Ira Lacher weighs in on the controversy of the week. -promoted by Laura Belin
They’ve canceled Dr. Seuss. Doctor Seuss!
It seems that back in the mid-twentieth century, when too many Americans believed the world consisted solely of good, smart, credible white people and everyone else, Theodor Seuss Geisel wrote a couple of books for children, And to Think That I Saw It on Mulberry Street in 1937, and If I Ran the Zoo in 1950.
Because of what Americans believed, and because Geisel was an American, those books have items that “portray people in ways that are hurtful and wrong,” Dr. Seuss Enterprises, the late author’s business estate, said in a statement released Tuesday, March 2, Geisel’s birthday.
The statement went on to say that along with “a panel of experts, including educators,” it reviewed all of the beloved author’s books and, being “committed to action,” will cease publication of the offensive titles, including McElligot’s Pool, On Beyond Zebra!, Scrambled Eggs Super!, and The Cat’s Quizzer. (As of the morning of March 3, those links were still active on Amazon, although I wouldn’t bet on how long.)
What’s next for those and other books? Bonfires?
I hate to say it when the right is correct, but I’ll say it now: Cancel culture has gone too far.
Yes, persons should be held accountable for thoughts, actions, and statements that intend to inflict harm, physical, psychological, and otherwise, on others. But we have utterly lost our ability to compartmentalize those thoughts, actions, and statements. We equate alleged inappropriate sexual conduct by a sitting governor with a book for children, written almost three generations ago, that contains a character who, as The New York Times reported, “described as ‘a Chinaman’ [who has] has lines for eyes, wears a pointed hat, and carries chopsticks and a bowl of rice.”
We also overreact to or simply take out of context occurrences that we assume have the worst intentions in mind. Such as the Smith College janitor who reported to campus authorities an African American student who was eating in a building closed for the summer. The student accused the janitor and the school of racism, the school apologized, and the janitor’s life was effectively ruined.
Although celebrities are squarely in the crosshairs, it seems that no one is immune. The San Francisco school board recommended renaming 44 schools containing the monikers of former presidents George Washington, James Monroe, Abraham Lincoln, Herbert Hoover, as well as Paul Revere and Robert Louis Stevenson. Oh. Lincoln’s home state, Illinois, is considering likewise action.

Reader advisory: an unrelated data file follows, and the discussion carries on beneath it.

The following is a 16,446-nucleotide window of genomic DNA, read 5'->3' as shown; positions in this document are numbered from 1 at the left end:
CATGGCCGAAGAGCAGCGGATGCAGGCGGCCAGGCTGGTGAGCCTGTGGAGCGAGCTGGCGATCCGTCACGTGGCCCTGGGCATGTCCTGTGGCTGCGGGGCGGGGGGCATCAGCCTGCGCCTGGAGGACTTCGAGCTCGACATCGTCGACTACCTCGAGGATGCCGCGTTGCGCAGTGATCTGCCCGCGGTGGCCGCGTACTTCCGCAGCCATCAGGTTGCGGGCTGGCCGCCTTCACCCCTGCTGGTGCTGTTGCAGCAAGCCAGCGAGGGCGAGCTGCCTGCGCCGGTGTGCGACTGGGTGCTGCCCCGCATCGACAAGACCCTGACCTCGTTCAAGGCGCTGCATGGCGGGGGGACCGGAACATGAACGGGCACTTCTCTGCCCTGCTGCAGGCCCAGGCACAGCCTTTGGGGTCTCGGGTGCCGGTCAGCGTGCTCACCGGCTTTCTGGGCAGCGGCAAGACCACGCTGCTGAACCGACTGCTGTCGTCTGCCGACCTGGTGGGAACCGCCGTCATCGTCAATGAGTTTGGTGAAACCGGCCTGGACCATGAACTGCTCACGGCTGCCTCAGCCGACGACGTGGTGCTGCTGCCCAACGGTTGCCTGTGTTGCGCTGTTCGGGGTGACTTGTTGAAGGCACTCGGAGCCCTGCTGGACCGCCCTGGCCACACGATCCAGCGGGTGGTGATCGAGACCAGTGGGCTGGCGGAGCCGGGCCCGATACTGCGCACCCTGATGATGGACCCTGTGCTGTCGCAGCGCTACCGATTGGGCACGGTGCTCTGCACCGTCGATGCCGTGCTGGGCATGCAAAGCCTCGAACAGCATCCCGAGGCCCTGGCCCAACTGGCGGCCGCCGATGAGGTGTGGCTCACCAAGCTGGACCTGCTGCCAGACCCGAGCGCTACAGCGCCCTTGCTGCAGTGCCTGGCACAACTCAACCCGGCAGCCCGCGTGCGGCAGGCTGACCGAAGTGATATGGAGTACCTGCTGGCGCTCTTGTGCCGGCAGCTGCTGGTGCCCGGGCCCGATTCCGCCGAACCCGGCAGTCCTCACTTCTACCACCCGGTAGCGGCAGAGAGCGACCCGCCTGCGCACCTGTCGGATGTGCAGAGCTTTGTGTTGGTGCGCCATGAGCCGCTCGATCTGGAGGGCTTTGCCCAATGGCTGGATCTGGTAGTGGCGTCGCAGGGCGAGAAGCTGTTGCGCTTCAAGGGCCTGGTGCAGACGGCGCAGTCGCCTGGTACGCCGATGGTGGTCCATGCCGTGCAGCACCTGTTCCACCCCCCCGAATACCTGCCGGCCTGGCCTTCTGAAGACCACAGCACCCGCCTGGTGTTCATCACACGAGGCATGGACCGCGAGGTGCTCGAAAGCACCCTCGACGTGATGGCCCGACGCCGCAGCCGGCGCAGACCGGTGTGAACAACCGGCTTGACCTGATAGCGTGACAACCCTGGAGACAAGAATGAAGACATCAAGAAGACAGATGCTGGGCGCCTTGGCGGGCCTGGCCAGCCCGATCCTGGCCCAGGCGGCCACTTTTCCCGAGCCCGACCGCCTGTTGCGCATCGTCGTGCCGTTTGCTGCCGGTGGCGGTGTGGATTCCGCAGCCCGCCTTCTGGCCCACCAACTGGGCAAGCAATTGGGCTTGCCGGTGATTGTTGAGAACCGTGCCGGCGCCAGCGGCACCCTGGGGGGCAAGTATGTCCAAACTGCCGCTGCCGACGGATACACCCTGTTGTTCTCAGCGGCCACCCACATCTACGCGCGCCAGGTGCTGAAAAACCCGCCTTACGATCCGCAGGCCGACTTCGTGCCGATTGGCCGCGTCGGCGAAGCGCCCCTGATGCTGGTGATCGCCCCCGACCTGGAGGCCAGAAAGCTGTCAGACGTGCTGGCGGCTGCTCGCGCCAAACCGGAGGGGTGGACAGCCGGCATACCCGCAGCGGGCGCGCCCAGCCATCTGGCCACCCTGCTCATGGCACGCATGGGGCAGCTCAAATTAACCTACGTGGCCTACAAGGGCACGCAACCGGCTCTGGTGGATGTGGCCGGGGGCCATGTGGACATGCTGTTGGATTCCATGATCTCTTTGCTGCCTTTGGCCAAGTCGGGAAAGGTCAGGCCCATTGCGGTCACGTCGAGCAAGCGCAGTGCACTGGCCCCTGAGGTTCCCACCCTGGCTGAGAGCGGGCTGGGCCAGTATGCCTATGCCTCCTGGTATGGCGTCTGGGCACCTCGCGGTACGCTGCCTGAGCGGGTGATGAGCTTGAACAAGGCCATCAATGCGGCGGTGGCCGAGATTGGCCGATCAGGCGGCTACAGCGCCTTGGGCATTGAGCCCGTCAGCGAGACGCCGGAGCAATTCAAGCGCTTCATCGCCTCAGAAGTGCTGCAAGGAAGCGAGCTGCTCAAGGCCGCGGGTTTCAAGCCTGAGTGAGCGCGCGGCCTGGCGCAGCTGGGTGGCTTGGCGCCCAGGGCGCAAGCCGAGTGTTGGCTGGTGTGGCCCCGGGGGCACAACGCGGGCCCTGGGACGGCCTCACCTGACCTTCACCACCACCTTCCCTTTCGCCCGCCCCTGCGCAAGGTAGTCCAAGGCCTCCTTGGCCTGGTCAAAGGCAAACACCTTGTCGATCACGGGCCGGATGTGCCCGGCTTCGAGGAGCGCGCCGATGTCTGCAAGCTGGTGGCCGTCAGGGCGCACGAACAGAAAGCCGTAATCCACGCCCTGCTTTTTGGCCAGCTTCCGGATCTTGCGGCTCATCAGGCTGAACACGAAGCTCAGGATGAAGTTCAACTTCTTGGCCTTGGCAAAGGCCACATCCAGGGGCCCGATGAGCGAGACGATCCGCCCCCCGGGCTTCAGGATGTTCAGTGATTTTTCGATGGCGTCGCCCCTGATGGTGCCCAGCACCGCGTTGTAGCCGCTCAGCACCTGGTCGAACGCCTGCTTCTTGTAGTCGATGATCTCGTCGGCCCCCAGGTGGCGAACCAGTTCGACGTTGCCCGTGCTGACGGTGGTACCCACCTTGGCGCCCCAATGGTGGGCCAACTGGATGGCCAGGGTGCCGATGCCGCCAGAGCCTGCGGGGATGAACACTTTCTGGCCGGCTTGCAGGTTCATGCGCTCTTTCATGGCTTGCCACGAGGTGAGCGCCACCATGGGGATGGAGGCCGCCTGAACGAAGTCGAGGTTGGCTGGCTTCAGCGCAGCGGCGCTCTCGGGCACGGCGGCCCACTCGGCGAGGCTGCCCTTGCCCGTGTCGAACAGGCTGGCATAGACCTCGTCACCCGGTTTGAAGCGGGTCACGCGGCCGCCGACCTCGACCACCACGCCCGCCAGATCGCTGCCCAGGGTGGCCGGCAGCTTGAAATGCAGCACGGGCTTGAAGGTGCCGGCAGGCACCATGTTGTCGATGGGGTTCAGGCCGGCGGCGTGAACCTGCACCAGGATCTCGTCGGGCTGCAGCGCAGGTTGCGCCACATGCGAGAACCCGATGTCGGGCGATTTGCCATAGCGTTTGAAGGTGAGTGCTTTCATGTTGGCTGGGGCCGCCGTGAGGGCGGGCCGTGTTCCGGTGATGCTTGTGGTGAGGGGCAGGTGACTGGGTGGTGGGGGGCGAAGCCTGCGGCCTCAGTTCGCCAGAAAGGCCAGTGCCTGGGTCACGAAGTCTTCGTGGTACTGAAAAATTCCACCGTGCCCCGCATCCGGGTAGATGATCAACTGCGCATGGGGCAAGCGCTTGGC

Where does it stop?
Yes, persons have conjured up thoughts, committed actions, uttered statements, and proliferated ideas intended to delegitimize groups of people. We just got done with four years of such a person who happened to be president.
But must we always scream j’accuse at persons whose only apparent crime was being too oblivious to understand the hurt or too reticent to challenge it? Can’t we use these revelations as a teaching moment? And judge a person as a complete loaf of bread instead of a single slice?
Bill Maher, no friend of the right, said it best. On his “Real Time” show of February 26, the HBO commentator editorialized, to enthusiastic applause:
“Liberals need a ‘stand your ground law’ — for cancel culture. So that when the woke mob comes after you for some ridiculous offense, you’ll stand your ground. Stop apologizing. Because I can’t keep up anymore with who’s on the shit list. … Cancel culture is real, it’s insane and it’s growing exponentially.”
He went on:
“Think about everything you’ve ever texted, emailed, searched for, tweeted, blogged or said in passing. Or now, even just witnessed. Someone had a Confederate flag in their dorm room in 1990 and you didn’t do anything? You laughed at a Woody Allen movie? Andy Warhol was wrong — in the future everyone will not experience 15 minutes of fame but 15 minutes of shame. … Mature people understand humans are continually evolving, as opposed to Wokeville, where they’re always shocked we didn’t emerge enlightened from the primordial ooze.”
He concluded: “Memo to social justice warriors: When what you’re doing sounds like an Onion headline — stop.”
Because I can’t wait for what they’re going to do to Goodnight Moon.
Top image: Ted Geisel (Dr. Seuss) half-length portrait, seated at desk covered with his books. Photo by Al Ravenna from the Library of Congress, Prints and Photographs Division, New York World-Telegram & Sun Newspaper Photograph Collection.